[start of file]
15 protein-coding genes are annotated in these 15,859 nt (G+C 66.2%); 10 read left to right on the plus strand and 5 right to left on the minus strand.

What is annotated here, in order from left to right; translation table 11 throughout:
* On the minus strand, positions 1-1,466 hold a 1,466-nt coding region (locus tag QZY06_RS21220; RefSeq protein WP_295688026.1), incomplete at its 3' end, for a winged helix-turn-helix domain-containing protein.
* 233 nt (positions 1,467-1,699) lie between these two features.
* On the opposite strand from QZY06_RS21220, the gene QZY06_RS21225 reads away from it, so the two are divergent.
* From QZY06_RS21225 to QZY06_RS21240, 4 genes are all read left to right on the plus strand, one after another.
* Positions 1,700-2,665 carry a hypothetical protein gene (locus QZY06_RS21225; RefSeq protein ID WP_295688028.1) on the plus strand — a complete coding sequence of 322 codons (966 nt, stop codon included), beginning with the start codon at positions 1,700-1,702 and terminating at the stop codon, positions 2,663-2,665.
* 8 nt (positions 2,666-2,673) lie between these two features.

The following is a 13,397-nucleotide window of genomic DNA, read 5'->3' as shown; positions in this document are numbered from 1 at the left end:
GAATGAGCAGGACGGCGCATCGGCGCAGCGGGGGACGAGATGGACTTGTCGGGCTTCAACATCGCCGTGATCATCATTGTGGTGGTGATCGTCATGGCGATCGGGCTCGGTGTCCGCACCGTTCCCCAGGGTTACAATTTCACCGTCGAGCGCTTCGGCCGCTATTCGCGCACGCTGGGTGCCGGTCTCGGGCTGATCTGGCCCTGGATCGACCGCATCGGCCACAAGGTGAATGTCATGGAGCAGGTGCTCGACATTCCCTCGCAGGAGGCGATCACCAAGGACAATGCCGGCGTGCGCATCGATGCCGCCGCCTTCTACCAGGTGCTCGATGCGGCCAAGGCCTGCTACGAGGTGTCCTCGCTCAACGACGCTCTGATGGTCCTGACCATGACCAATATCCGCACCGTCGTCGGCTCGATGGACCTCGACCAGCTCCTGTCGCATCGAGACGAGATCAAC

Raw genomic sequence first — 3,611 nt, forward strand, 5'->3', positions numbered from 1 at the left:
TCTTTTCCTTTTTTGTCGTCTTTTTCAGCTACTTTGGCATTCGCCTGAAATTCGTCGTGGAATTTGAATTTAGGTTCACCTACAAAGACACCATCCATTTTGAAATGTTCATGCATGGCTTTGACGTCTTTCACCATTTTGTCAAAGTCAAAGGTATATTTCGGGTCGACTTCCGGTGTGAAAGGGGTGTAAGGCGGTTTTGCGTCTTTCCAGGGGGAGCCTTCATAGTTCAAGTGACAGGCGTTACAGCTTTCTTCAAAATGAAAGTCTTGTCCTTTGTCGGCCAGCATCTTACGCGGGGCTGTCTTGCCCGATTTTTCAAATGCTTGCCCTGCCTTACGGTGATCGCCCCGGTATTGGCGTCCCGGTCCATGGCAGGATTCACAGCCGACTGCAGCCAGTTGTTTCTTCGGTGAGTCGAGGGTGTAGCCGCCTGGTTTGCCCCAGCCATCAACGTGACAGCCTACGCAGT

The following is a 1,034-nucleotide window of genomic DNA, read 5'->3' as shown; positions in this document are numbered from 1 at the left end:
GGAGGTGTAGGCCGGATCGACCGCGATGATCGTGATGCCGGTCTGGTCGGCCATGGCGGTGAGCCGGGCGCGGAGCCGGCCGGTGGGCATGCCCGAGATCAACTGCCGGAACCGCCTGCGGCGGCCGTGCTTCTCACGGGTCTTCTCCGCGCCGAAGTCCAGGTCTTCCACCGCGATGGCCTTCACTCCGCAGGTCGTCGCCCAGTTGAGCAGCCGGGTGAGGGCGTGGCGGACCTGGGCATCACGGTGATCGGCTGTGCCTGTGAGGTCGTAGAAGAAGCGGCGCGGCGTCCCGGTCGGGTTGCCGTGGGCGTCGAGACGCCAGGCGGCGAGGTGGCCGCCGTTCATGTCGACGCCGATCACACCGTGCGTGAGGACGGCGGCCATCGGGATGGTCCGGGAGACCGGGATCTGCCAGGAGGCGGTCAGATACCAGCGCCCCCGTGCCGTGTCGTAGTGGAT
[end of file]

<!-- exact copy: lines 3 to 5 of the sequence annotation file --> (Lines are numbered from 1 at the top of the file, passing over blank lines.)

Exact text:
* On the minus strand, positions 1-1,466 hold a 1,466-nt coding region (locus tag QZY06_RS21220; RefSeq protein WP_295688026.1), incomplete at its 3' end, for a winged helix-turn-helix domain-containing protein.
* 233 nt (positions 1,467-1,699) lie between these two features.
* On the opposite strand from QZY06_RS21220, the gene QZY06_RS21225 reads away from it, so the two are divergent.